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posted: 6/4/2012 12:01 AM

Online scams up in 2011, FBI says

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So you really think you're the 10,000th website visitor and you're going to get $10,000 for it?

Or you're getting a $1 overstock deal on the iPad 2?

What about that $1,000 gift card?

Internet scams were up in 2011, but not as high as 2009, according to an FBI report.

The federal Internet Crime Complaint Center recently released its year-end figures for 2011, which tallied 314,246 complaints and 115,903 cases where there was an actual loss.

Those cases resulted in a $485.3 million total loss, or an average of $4,187 for each case.

Overall complaints were up 3.4 percent from the 303,809 complaints in 2010, but less than the record 336,665 complaints from 2009.

And to think, just 50,416 cases were reported in 2001, which is less than one-sixth of last year's crime.

The center has a list of tips and examples of scams, but in general, it's best to delete any spam email without opening it first and doing your research before any transaction.

Plea in shaken-baby case:

A 24-year-old Aurora man faces four to 15 years in prison after admitting he injured his then 4-month-old twin son in October 2008.

Michael E. Baumgartner, of the 1200 block of Indian Trail Road, entered a plea last week to the charge of attempted aggravated battery of a child.

He initially was charged with aggravated battery to a child, a felony that carries six to 30 years in prison if convicted, with no chance for probation, but the state dropped that allegation in exchange for the guilty plea.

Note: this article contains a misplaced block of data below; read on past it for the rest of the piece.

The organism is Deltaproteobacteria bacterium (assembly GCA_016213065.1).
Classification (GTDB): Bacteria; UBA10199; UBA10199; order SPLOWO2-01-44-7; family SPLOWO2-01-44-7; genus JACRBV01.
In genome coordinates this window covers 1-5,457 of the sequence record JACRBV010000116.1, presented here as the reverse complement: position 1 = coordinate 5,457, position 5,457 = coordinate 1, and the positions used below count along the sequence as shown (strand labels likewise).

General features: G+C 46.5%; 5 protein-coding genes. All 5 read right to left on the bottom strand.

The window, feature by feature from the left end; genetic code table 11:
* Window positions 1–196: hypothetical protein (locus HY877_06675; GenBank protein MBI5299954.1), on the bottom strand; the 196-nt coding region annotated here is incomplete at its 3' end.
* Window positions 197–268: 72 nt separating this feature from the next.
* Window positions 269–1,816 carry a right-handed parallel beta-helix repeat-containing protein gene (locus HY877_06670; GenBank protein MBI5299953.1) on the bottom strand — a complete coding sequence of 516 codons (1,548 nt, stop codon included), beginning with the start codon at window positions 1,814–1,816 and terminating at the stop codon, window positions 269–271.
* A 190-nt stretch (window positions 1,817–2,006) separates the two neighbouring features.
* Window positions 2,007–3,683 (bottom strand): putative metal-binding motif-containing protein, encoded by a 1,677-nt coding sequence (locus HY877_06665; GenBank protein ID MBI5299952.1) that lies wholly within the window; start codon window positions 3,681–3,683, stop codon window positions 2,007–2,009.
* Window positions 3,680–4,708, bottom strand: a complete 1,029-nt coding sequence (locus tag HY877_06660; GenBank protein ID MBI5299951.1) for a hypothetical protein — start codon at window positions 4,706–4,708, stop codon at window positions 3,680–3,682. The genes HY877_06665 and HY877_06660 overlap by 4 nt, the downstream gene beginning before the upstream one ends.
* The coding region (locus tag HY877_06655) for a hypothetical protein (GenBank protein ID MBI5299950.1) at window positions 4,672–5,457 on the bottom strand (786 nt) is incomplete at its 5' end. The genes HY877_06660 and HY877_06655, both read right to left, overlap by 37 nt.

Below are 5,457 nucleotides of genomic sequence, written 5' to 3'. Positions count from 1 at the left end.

Baumgartner was set to have a bench trial before Judge Allen Anderson last week. Instead, Anderson on July 20 will decide Baumgartner's sentence, which includes the possibility of probation.

Assistant Kane County State's Attorney Debra Bree said Baumgartner was playing video games and became angry with the crying from one of his sons.

The baby was injured on Oct. 13, 2008, and doctors at the time said the infant, who will turn 4 this week, had brain bleeding and retinal hemorrhaging.

Bree told Anderson that if the case went to trial, the state would have several doctors testify the infant suffered "nonaccidental trauma." She also said Baumgartner admitted to authorities that he injured the baby.

"He stated he became frustrated with the baby's crying," Bree said.

Defense attorney Bruce Self did not return a phone message seeking comment.

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